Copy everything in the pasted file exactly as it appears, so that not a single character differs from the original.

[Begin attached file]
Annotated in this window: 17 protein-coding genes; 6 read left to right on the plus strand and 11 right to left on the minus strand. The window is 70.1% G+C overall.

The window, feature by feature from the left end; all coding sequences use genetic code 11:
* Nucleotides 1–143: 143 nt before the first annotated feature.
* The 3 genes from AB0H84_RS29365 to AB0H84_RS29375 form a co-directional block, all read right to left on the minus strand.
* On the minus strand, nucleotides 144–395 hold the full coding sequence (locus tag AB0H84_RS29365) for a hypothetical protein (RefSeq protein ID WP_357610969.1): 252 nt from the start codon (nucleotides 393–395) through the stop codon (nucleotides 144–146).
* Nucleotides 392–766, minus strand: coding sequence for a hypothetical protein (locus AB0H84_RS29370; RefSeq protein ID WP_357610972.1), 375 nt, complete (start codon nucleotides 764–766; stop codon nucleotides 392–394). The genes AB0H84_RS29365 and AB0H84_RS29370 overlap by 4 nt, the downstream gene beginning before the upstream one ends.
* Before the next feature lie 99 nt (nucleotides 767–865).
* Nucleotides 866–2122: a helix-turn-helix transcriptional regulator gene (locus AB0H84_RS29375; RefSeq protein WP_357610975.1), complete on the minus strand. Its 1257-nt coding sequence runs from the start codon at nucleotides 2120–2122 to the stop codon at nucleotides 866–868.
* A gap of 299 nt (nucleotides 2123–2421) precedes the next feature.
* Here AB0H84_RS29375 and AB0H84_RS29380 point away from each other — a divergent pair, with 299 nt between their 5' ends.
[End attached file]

Annotated in this window: 17 protein-coding genes; 6 read left to right on the plus strand and 11 right to left on the minus strand. The window is 70.1% G+C overall.

The window, feature by feature from the left end; all coding sequences use genetic code 11:
* Nucleotides 1–143: 143 nt before the first annotated feature.
* The 3 genes from AB0H84_RS29365 to AB0H84_RS29375 form a co-directional block, all read right to left on the minus strand.
* On the minus strand, nucleotides 144–395 hold the full coding sequence (locus tag AB0H84_RS29365) for a hypothetical protein (RefSeq protein ID WP_357610969.1): 252 nt from the start codon (nucleotides 393–395) through the stop codon (nucleotides 144–146).
* Nucleotides 392–766, minus strand: coding sequence for a hypothetical protein (locus AB0H84_RS29370; RefSeq protein ID WP_357610972.1), 375 nt, complete (start codon nucleotides 764–766; stop codon nucleotides 392–394). The genes AB0H84_RS29365 and AB0H84_RS29370 overlap by 4 nt, the downstream gene beginning before the upstream one ends.
* Before the next feature lie 99 nt (nucleotides 767–865).
* Nucleotides 866–2122: a helix-turn-helix transcriptional regulator gene (locus AB0H84_RS29375; RefSeq protein WP_357610975.1), complete on the minus strand. Its 1257-nt coding sequence runs from the start codon at nucleotides 2120–2122 to the stop codon at nucleotides 866–868.
* A gap of 299 nt (nucleotides 2123–2421) precedes the next feature.
* Here AB0H84_RS29375 and AB0H84_RS29380 point away from each other — a divergent pair, with 299 nt between their 5' ends.